via Biti under fire – DailyNews Live 2 July 2014 by Thelma Chikwanha
HARARE – The wisdom or otherwise of Tendai Biti’s MDC rebels going ahead with a disputed disciplinary hearing against opposition leader Morgan Tsvangirai on Friday, despite the High Court putting the process on hold, continues to raise heated debate among Zimbabweans.
While many legal experts say the so-called renewal team acted in contempt of court by forging ahead with the hearing, the rebels are adamant they did not break any law.
MDC spokesperson Douglas Mwonzora, a lawyer who also represents the MDC in the current matter, told the Daily News yesterday that Biti and his group were well aware of the pending High Court judgment when their purported tribunal sat to judge Tsvangirai, as they had been notified of the development on Thursday evening.
“Lovemore Madhuku (who represents the rebels in the matter) was told by the court that judgment was going to be delivered at 9:30 am and at 9:45 am the judgment was delivered, but he (Madhuku) chose not to come to court,” Mwonzora said.
Mwonzora added that the High Court interdict explicitly said that the respondents, including Biti and anybody else acting on the rebels’ instructions, were barred from holding the hearing.
Furthermore, Mwonzora said, the letter that was sent by the rebels supposedly summoning the MDC president and party chairman Lovemore Moyo to appear before their political formations’ tribunal had been penned by Biti, but did not, curiously, indicate that there would be an “independent” tribunal.
“They did not disclose the names of the tribunal to us. The letter they wrote did not contain the venue nor did it include the time it was going to take place,” Mwonzora said, adding, “Any person would have known that it must contain those important details.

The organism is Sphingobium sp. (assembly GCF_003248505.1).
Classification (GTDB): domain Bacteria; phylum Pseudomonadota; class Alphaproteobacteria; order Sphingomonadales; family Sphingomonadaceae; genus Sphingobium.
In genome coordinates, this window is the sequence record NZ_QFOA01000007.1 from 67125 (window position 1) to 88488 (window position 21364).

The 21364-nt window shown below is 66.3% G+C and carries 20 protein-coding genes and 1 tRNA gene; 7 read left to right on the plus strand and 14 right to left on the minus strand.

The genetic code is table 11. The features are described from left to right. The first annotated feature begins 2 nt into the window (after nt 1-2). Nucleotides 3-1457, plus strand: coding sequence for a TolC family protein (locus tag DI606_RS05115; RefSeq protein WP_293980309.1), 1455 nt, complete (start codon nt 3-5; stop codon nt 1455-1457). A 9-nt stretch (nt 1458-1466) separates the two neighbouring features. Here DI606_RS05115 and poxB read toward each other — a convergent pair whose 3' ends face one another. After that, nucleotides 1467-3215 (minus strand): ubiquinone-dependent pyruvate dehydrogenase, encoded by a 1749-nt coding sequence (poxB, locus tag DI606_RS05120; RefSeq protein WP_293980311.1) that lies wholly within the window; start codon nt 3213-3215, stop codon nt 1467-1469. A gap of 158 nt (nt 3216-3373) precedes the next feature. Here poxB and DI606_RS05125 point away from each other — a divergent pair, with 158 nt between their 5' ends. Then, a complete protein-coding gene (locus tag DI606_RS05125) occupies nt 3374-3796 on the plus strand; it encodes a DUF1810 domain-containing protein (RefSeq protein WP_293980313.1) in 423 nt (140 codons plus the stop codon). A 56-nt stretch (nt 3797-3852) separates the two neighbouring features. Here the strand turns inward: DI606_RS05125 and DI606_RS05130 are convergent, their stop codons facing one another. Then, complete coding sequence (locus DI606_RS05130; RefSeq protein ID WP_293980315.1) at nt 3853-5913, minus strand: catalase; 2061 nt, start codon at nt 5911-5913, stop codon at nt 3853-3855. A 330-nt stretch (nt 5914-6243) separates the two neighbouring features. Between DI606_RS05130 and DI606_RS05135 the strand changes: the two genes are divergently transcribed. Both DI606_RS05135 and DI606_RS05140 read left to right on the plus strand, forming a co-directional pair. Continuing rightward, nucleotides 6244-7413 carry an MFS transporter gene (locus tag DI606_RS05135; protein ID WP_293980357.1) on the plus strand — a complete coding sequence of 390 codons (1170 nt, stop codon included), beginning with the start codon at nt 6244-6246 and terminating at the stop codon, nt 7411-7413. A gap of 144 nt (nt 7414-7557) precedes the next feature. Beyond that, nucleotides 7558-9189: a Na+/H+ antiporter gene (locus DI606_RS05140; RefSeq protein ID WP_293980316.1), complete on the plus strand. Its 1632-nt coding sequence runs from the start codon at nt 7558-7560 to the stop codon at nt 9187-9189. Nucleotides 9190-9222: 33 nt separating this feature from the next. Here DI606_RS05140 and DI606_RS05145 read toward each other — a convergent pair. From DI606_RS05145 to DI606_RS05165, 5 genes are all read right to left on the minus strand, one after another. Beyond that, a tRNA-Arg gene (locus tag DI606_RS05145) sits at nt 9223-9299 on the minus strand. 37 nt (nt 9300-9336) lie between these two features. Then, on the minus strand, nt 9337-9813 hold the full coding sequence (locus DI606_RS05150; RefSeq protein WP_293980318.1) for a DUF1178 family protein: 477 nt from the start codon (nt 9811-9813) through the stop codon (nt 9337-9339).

“They are in serious contempt of court. If the High Court looks seriously at this matter, it is a criminal and disciplinary matter”.
Another lawyer who preferred anonymity for professional reasons also told the Daily News that the court could find the renewal team in contempt of court.
“The court can actually find them in contempt of court. However, Tendai (Biti) is a brilliant lawyer and can (presumably) argue his case,” he said. “Otherwise why would they proceed knowing the repercussions?
“They (renewal team) do not have grassroots support and they know that the only way they can beat Tsvangirai is to outsmart him through the courts,” he said.
Makusha Mugabe, a political activist based in the United Kingdom, argued that while Madhuku was busy arguing his case before Justice Zhou, he would have been fully aware that his clients were conducting the hearing.
“Surely, this is contemptuous of the justice system, or at the very least, an attempt to defeat the effect of legal proceedings in the High Court through technicalities,” he said.
But Jacob Mafume, the renewal team spokesperson, claims that at the time their tribunal was convened at Mandel Training Centre on June 27, the High Court had not ruled on the matter.
“At the time of the hearing, neither the tribunal nor the MDC had been called to appear before any court nor had they been served with any order to stop proceedings,” he said in a statement issued on Friday.
“At the time of writing, neither the tribunal nor the MDC have (sic) been served with any order to stop proceedings. It came to our attention that four individuals namely Tendai Biti, Sekai Holland, Elton Mangoma and Sam Sipepa-Nkomo had been taken to court to interdict them from conducting hearings for the suspended members.
“The applicants sought also to interdict the resolutions of the Mandel meeting pending a determination of the matter.
“The court, we are advised and made to believe by our lawyer Professor Lovemore Madhuku, rejected the application to interdict the resolutions of the Mandel meeting and those stand.”
Mafume said they believed the interdict affected only the cited members.
“The four were not conducting the hearings but it was an independent tribunal which was doing the process. The chairman of the tribunal was not cited nor was the party in this matter,” he said.